MicroRNA regulation of mitochondrial and ER stress signaling pathways: Implications for lipoprotein metabolism in metabolic syndrome

Patricia Christian, Qiaozhu Su

Research output: Contribution to journalReview article

25 Scopus citations


The development of metabolic syndrome is closely associated with the deregulation of lipid metabolism. Emerging evidence has demonstrated that microRNAs (miRNAs) are intensively engaged in lipid and lipoprotein metabolism by regulating genes involved in control of intracellular lipid synthesis, mitochondrial fatty acid oxidation, and lipoprotein assembly. Mitochondrial dysfunction induced by altered miRNA expression has been proposed to be a contributing factor in the onset of metabolic diseases, while at the same time, aberrant expression of certain miRNAs is associated with the induction of endoplasmic reticulum (ER) stress induced by nutrient-surplus. These studies position miRNAs as a link between oxidative stress and ER stress, two cellular stress pathways that are deregulated in metabolic disease and are associated with very-low-density lipoprotein (VLDL) overproduction. Dyslipoproteinemia frequently accompanied with metabolic syndrome is initiated largely by the overproduction of VLDL and altered biogenesis of high-density lipoprotein (HDL). In this review, we highlight recent findings on the regulatory impact of miRNAs on the metabolic homeostasis of mitochondria and ER as well as their contribution to the aberrant biogenesis of both VLDL and HDL in the context of metabolic disorders, in an attempt to gain further insights into the molecular mechanisms of dyslipidemia in the metabolic syndrome.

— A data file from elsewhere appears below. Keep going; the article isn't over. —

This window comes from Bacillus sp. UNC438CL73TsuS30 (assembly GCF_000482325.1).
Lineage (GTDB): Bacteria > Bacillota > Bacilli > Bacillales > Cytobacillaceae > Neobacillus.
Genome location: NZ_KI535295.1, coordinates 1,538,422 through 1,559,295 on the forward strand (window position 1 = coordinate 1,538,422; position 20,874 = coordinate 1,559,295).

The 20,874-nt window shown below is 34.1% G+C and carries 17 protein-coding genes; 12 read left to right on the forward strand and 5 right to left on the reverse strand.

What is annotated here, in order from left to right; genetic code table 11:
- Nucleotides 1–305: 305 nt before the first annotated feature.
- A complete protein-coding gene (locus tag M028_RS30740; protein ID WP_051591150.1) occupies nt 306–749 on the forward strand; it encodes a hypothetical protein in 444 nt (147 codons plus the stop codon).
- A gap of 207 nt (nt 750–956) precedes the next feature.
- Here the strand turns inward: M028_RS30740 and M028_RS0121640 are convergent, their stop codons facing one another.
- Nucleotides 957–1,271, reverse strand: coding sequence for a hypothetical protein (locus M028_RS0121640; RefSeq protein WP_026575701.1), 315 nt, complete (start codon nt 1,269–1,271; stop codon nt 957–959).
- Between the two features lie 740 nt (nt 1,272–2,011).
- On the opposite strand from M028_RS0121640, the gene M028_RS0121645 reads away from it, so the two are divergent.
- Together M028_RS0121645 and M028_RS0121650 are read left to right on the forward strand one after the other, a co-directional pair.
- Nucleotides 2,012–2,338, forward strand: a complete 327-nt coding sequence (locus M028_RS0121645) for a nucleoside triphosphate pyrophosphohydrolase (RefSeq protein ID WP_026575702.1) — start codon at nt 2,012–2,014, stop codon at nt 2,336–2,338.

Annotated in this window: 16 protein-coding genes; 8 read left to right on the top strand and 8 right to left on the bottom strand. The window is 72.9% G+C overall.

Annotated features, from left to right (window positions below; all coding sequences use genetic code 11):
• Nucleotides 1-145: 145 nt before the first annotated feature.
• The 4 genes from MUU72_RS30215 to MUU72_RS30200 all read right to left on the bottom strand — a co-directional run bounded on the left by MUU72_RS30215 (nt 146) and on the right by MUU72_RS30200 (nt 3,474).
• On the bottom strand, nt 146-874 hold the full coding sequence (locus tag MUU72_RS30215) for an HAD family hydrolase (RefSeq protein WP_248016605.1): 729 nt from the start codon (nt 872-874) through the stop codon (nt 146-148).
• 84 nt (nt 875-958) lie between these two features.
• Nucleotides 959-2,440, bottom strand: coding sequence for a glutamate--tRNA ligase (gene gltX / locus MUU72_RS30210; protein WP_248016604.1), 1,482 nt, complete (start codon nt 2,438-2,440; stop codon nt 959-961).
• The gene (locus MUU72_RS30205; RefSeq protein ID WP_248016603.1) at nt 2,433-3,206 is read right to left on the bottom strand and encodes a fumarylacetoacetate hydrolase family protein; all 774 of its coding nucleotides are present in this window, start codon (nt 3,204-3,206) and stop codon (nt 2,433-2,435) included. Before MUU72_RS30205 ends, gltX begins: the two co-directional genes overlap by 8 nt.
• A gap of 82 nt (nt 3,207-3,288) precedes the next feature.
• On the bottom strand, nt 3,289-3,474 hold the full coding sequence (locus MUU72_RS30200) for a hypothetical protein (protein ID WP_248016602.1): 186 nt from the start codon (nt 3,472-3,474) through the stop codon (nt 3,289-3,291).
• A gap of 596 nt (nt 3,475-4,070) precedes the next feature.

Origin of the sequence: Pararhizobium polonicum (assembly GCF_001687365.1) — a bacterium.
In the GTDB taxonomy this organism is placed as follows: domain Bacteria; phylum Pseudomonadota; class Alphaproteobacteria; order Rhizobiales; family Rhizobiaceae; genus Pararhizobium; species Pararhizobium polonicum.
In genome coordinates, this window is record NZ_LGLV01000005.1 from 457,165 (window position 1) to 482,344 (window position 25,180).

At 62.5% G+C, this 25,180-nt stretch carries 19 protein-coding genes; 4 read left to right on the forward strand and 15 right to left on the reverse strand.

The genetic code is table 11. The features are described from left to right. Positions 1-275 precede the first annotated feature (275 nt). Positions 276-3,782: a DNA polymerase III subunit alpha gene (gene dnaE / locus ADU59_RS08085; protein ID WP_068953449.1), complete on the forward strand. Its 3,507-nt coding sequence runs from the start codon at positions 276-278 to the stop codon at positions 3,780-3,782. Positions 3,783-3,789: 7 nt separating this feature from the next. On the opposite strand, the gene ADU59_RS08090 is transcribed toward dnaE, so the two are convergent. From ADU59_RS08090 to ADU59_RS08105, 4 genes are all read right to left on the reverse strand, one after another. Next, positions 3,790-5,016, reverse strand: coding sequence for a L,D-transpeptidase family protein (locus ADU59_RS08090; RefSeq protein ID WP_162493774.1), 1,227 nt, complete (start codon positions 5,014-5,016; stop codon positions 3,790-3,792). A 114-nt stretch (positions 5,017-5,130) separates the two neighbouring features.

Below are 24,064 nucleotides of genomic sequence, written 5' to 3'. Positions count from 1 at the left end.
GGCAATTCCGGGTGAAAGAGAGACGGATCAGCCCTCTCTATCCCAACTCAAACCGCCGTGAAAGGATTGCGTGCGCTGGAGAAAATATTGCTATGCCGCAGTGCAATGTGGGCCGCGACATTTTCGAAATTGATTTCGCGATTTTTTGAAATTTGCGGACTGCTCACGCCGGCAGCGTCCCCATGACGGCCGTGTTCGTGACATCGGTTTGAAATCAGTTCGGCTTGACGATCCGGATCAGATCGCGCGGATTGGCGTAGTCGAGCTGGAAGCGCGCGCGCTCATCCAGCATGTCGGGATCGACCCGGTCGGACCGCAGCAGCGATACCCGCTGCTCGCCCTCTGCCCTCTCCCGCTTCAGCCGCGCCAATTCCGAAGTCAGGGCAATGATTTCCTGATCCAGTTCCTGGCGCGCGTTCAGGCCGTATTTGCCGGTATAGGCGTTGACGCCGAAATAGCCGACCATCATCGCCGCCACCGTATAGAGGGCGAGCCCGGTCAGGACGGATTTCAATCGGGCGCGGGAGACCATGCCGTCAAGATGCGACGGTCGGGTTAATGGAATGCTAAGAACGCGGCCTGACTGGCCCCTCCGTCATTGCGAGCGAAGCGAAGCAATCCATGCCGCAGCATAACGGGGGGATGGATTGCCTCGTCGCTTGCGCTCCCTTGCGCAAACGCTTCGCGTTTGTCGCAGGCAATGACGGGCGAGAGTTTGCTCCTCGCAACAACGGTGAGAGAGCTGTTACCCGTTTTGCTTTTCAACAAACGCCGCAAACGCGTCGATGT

Original languageEnglish (US)
Pages (from-to)E729-E737
JournalAmerican Journal of Physiology - Endocrinology and Metabolism
Issue number9
Publication statusPublished - Nov 1 2014



  • ER stress
  • Fatty acid metabolism
  • Inflammation
  • Lipoprotein metabolism
  • microRNAs

ASJC Scopus subject areas

  • Endocrinology, Diabetes and Metabolism
  • Physiology
  • Physiology (medical)

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